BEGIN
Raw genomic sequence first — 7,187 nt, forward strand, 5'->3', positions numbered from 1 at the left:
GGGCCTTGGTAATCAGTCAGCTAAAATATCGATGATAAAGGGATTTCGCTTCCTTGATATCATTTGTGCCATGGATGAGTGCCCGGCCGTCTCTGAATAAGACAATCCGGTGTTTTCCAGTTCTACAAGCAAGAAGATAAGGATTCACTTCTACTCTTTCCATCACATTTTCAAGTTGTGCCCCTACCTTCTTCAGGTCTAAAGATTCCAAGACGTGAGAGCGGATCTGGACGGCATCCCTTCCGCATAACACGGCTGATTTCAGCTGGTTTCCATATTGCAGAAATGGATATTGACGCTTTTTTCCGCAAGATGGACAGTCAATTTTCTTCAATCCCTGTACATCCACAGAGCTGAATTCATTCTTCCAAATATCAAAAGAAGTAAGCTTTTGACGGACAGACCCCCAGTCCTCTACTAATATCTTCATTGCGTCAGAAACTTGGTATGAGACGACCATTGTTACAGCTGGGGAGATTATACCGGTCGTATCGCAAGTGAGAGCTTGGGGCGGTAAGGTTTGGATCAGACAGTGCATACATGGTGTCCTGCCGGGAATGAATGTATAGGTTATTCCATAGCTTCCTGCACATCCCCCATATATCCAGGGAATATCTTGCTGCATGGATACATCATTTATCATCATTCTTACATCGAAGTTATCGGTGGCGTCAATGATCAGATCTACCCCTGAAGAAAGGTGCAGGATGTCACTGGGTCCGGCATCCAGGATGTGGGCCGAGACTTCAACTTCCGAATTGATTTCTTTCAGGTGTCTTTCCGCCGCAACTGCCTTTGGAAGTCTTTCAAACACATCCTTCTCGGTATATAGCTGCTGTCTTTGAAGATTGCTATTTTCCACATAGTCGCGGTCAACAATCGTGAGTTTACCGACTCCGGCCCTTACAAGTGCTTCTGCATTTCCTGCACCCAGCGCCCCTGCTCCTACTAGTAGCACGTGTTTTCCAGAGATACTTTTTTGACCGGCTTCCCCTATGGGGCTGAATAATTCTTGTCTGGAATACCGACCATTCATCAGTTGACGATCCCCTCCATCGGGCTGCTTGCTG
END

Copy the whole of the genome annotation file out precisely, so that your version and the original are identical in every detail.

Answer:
Raw genomic sequence first — 7,187 nt, forward strand, 5'->3', positions numbered from 1 at the left:
GGGCCTTGGTAATCAGTCAGCTAAAATATCGATGATAAAGGGATTTCGCTTCCTTGATATCATTTGTGCCATGGATGAGTGCCCGGCCGTCTCTGAATAAGACAATCCGGTGTTTTCCAGTTCTACAAGCAAGAAGATAAGGATTCACTTCTACTCTTTCCATCACATTTTCAAGTTGTGCCCCTACCTTCTTCAGGTCTAAAGATTCCAAGACGTGAGAGCGGATCTGGACGGCATCCCTTCCGCATAACACGGCTGATTTCAGCTGGTTTCCATATTGCAGAAATGGATATTGACGCTTTTTTCCGCAAGATGGACAGTCAATTTTCTTCAATCCCTGTACATCCACAGAGCTGAATTCATTCTTCCAAATATCAAAAGAAGTAAGCTTTTGACGGACAGACCCCCAGTCCTCTACTAATATCTTCATTGCGTCAGAAACTTGGTATGAGACGACCATTGTTACAGCTGGGGAGATTATACCGGTCGTATCGCAAGTGAGAGCTTGGGGCGGTAAGGTTTGGATCAGACAGTGCATACATGGTGTCCTGCCGGGAATGAATGTATAGGTTATTCCATAGCTTCCTGCACATCCCCCATATATCCAGGGAATATCTTGCTGCATGGATACATCATTTATCATCATTCTTACATCGAAGTTATCGGTGGCGTCAATGATCAGATCTACCCCTGAAGAAAGGTGCAGGATGTCACTGGGTCCGGCATCCAGGATGTGGGCCGAGACTTCAACTTCCGAATTGATTTCTTTCAGGTGTCTTTCCGCCGCAACTGCCTTTGGAAGTCTTTCAAACACATCCTTCTCGGTATATAGCTGCTGTCTTTGAAGATTGCTATTTTCCACATAGTCGCGGTCAACAATCGTGAGTTTACCGACTCCGGCCCTTACAAGTGCTTCTGCATTTCCTGCACCCAGCGCCCCTGCTCCTACTAGTAGCACGTGTTTTCCAGAGATACTTTTTTGACCGGCTTCCCCTATGGGGCTGAATAATTCTTGTCTGGAATACCGACCATTCATCAGTTGACGATCCCCTCCATCGGGCTGCTTGCTG